Policy Studies Energy and Environment

Water Markets as a Response to Climate Change

Josiah Neeley
Director, Texas; Resident Senior Fellow, Energy

Key Points

Selling a water right (or even changing the use to which water is put) can require a costly approval process.

Some states penalize water right holders who find ways to conserve water by reducing their water right.

A ten percent increase in the price of water can reduce demand by up to six percent.

While urban water users typically pay between $1 to $3 per thousand gallons of water, many farmers pay only a few pennies per thousand gallons.

Storing water can be an effective way to deal with the prospect of drought.


It does not take a crystal ball to know that water scarcity will be one of the major challenges faced by the western United States in the 21st century. Indeed, it already is. The past decade has seen severe droughts in Texas, California and elsewhere that have cost states billions of dollars. Further, even when not officially in drought, many western areas have experienced bitter fights over water. In the coming decades, these problems are almost certain to increase, as climate change will place serious, additional strain on the ability of western states to meet their water needs. If left unaddressed, such strains will cause increased drought and may change the economic viability of agricultural production in some areas.

Yet despite such serious issues, water usage in much of the United States remains highly inefficient, and restrictions on the ability to transfer water mean that significant quantities of the precious commodity are not available for their most valuable use. Indeed, legal doctrines in some states effectively punish water conservation and encourage wasteful use. Increased efficiency could free up millions of acre-feet of water and would help alleviate the growing stresses on water availability.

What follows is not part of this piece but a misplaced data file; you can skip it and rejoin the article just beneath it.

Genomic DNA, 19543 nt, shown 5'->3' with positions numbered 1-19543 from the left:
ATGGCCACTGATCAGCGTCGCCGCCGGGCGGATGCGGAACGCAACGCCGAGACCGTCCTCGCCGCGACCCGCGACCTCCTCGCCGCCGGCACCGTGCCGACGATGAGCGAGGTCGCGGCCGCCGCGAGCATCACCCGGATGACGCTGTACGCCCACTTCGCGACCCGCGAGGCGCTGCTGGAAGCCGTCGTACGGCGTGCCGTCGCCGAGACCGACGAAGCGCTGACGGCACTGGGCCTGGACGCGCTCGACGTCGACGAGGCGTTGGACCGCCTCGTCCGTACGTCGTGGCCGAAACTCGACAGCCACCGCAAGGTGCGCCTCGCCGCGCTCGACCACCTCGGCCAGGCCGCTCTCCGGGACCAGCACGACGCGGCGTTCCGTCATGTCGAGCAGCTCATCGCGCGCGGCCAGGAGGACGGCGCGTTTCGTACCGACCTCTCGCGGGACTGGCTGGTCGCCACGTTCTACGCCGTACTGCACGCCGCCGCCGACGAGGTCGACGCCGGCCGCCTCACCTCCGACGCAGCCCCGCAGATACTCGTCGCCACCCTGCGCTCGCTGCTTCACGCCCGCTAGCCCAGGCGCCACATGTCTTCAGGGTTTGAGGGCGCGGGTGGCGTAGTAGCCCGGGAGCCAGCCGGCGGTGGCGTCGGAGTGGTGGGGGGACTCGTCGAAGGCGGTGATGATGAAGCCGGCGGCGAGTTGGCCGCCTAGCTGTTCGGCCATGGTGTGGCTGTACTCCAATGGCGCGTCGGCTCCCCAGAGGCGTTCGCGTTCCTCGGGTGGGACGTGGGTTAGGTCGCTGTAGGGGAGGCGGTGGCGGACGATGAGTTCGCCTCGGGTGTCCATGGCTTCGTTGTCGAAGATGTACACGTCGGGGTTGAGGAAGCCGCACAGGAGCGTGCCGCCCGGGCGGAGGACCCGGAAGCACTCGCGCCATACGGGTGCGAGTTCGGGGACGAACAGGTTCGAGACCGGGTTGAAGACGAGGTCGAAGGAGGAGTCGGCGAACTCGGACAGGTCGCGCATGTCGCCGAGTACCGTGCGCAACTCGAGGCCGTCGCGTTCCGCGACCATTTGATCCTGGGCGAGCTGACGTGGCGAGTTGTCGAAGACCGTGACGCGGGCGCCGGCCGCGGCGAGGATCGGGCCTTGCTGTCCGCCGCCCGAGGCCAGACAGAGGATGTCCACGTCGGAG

To this end, the present study assesses several proposed changes to state regulation of surface water that could help make its use more efficient and could help states adapt better to climate change. It is focused primarily on twelve western states, and identifies six policy reforms that states could enact to address the problem of water scarcity:

  1. Eliminate restrictions on changing the use of water;
  2. Recognize water storage as a beneficial use sufficient to maintain a water right;
  3. End “use-it-or-lose-it” doctrines that undermine incentives for rights holders to increase water efficiency;
  4. Eliminate amorphous, non-environmental, third-party considerations from the approval process;
  5. Create or expand an expedited approval process for short-term leases;
  6. Use water banks to facilitate water transfers.

All of these proposed changes increase flexibility and use of water markets, which will be an important strategy to meet the challenges of climate change in the West.

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